In the illustrated embodiment of one form of our invention (Figs. 1-4) it is shown in conjunction with a glass jar or bottle provided with a reduced neck 11 defining a mouth 12. This neck is formed externally just below the rim 13 with an annular abutment 14 facing generally downward and capable of holding engagement with a portion of a closure cap 0 as will be apparent presently. An annular internal sealing surface 15 is formed substantially at the juncture of the rim 13 and "ice interior surface of the neck 11, the latter surface being tapered downwardly and inwardly if preferred.

The closure cap C which is formed of plastic or other elastomeric material comprises a relatively heavy semirigid ring 20 and an annular depending attaching skirt 21 of lesser diameter than the maximum diameter of the ring. Thus a continuous ledge 22 is provided for removal and application purposes. This attaching skirt is formed internally near its lower margin with a projection 23 which takes over and holdingly engages the aforementioned abutment 14.

A flexible concavo-convex diaphragm or disk 24 has its peripheral portions connected to the inner margin of the aforementioned ring 20. In that form of our invention shown in Figs. 1-4, a narrow annular flange 25 and an inwardly downwardly directed wall 26 interconnect v the diaphragm and ring. The inclined wall 26 is positioned to normally contact the sealing surface 15 throughout the length of the latter. It may flex upwardly to break such sealing contact when gas pressure internally of the container becomes excessive. Any such excess gas escapes to the atmosphere and thereupon the seal is reestablished.

Such escape of excess gas is made possible through the provision of an annular channel or groove 27 in the lower side of the closure cap substantially at the juncture of the inclined wall 26 and flange 25. This places the groove almost immediately over the upper, outer margin of the sealing surface 15.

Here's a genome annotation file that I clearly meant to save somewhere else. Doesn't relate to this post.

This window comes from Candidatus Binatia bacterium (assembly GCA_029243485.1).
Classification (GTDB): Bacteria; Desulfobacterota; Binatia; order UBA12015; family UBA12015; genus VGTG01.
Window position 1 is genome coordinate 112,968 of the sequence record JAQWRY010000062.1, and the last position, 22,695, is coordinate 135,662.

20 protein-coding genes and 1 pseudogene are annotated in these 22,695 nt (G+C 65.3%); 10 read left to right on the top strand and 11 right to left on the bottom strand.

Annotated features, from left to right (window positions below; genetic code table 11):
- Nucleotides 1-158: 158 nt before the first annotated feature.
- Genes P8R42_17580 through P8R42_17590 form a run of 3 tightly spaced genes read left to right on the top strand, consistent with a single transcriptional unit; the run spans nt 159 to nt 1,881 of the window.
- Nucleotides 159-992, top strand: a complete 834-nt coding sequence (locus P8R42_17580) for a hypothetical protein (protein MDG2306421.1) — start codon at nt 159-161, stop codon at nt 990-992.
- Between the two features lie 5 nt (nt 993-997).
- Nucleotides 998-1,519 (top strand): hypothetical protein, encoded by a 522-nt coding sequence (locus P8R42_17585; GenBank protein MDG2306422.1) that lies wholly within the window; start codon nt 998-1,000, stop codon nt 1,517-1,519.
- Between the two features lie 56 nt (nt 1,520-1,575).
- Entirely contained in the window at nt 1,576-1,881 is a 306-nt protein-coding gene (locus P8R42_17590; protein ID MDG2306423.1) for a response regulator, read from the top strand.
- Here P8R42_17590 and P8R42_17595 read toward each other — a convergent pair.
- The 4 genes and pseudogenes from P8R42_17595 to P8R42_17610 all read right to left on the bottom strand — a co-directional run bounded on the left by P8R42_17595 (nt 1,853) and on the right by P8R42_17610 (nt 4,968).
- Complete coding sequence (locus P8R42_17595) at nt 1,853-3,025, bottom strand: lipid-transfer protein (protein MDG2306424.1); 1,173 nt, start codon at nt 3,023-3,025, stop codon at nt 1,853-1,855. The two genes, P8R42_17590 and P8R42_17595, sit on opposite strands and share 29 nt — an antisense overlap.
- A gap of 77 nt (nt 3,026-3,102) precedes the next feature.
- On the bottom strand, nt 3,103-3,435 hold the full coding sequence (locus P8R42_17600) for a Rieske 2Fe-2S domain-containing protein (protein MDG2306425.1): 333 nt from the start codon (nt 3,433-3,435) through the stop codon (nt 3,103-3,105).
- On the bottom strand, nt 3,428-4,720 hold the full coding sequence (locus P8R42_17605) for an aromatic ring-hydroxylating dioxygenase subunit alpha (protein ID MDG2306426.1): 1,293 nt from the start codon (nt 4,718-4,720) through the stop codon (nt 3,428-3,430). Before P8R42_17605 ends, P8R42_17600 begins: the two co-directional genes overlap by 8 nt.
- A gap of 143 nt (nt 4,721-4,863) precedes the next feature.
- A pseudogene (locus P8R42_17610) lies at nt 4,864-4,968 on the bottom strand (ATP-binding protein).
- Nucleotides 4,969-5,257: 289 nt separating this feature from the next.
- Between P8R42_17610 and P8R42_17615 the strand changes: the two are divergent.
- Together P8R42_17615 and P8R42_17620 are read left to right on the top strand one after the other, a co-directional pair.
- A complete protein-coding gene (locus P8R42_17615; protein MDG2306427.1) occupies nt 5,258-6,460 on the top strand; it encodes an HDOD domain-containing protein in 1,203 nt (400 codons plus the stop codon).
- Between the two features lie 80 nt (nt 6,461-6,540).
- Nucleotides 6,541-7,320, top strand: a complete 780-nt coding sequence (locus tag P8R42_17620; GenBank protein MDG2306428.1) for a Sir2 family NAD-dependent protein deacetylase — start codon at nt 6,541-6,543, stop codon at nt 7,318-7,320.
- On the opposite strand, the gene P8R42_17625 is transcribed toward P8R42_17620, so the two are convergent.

A multiplicity of radial channels 28 extend along the lower side of said flange 25 and thence downward along the interior of the attaching skirt 21 opening through the lower margin of the latter. Because these vents are formed as channels in the relatively heavy portions of the closure cap it is apparent that the weight of stacked jars will not detrimentally affect the venting function of these channels. The thickness of the ring portion 20 is such that its upper surface lies in a horizontal plane well above that occupied by the diaphragm when the latter is flexed to its uppermost position. Thus there is no interference whatsoever to venting when necessary.

If desired, a price carrying disk 29 of any suitable material may be secured in place just above the diaphragm.

In Fig. 5 the closure cap generally is constructed as in the preferred form. However the diaphragm 24 carries a depending sealing flange or lip 30 which tapers downwardly and inwardly in the same fashion as the previously mentioned wall 26. The flexibility of both said wall 26 and the lip 30 as well as their position relative to the diaphragm and ring are such that effective sealing contact with the glass is provided irrespective of whether the closure cap is seated upon the container as in Fig. 3 or positioned as in Fig. 1.